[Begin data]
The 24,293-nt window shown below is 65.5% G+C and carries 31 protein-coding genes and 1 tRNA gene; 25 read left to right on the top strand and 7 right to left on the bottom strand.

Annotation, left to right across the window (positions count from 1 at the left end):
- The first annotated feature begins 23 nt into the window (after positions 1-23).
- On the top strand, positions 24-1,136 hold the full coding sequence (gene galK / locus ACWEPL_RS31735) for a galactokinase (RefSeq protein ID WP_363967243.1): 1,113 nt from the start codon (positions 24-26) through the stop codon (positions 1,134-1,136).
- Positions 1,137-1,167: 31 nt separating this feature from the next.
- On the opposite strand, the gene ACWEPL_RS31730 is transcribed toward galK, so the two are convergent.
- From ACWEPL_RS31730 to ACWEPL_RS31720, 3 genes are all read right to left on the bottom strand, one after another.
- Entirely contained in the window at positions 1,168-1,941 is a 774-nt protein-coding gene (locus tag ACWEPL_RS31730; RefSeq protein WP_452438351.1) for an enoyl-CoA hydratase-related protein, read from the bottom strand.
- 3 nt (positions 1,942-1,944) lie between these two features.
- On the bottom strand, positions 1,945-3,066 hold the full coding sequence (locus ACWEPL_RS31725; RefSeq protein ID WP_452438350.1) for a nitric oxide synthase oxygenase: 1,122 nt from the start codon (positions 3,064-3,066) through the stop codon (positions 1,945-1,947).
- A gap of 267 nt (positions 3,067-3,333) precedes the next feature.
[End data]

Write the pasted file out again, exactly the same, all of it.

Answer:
The 24,293-nt window shown below is 65.5% G+C and carries 31 protein-coding genes and 1 tRNA gene; 25 read left to right on the top strand and 7 right to left on the bottom strand.

Annotation, left to right across the window (positions count from 1 at the left end):
- The first annotated feature begins 23 nt into the window (after positions 1-23).
- On the top strand, positions 24-1,136 hold the full coding sequence (gene galK / locus ACWEPL_RS31735) for a galactokinase (RefSeq protein ID WP_363967243.1): 1,113 nt from the start codon (positions 24-26) through the stop codon (positions 1,134-1,136).
- Positions 1,137-1,167: 31 nt separating this feature from the next.
- On the opposite strand, the gene ACWEPL_RS31730 is transcribed toward galK, so the two are convergent.
- From ACWEPL_RS31730 to ACWEPL_RS31720, 3 genes are all read right to left on the bottom strand, one after another.
- Entirely contained in the window at positions 1,168-1,941 is a 774-nt protein-coding gene (locus tag ACWEPL_RS31730; RefSeq protein WP_452438351.1) for an enoyl-CoA hydratase-related protein, read from the bottom strand.
- 3 nt (positions 1,942-1,944) lie between these two features.
- On the bottom strand, positions 1,945-3,066 hold the full coding sequence (locus ACWEPL_RS31725; RefSeq protein ID WP_452438350.1) for a nitric oxide synthase oxygenase: 1,122 nt from the start codon (positions 3,064-3,066) through the stop codon (positions 1,945-1,947).
- A gap of 267 nt (positions 3,067-3,333) precedes the next feature.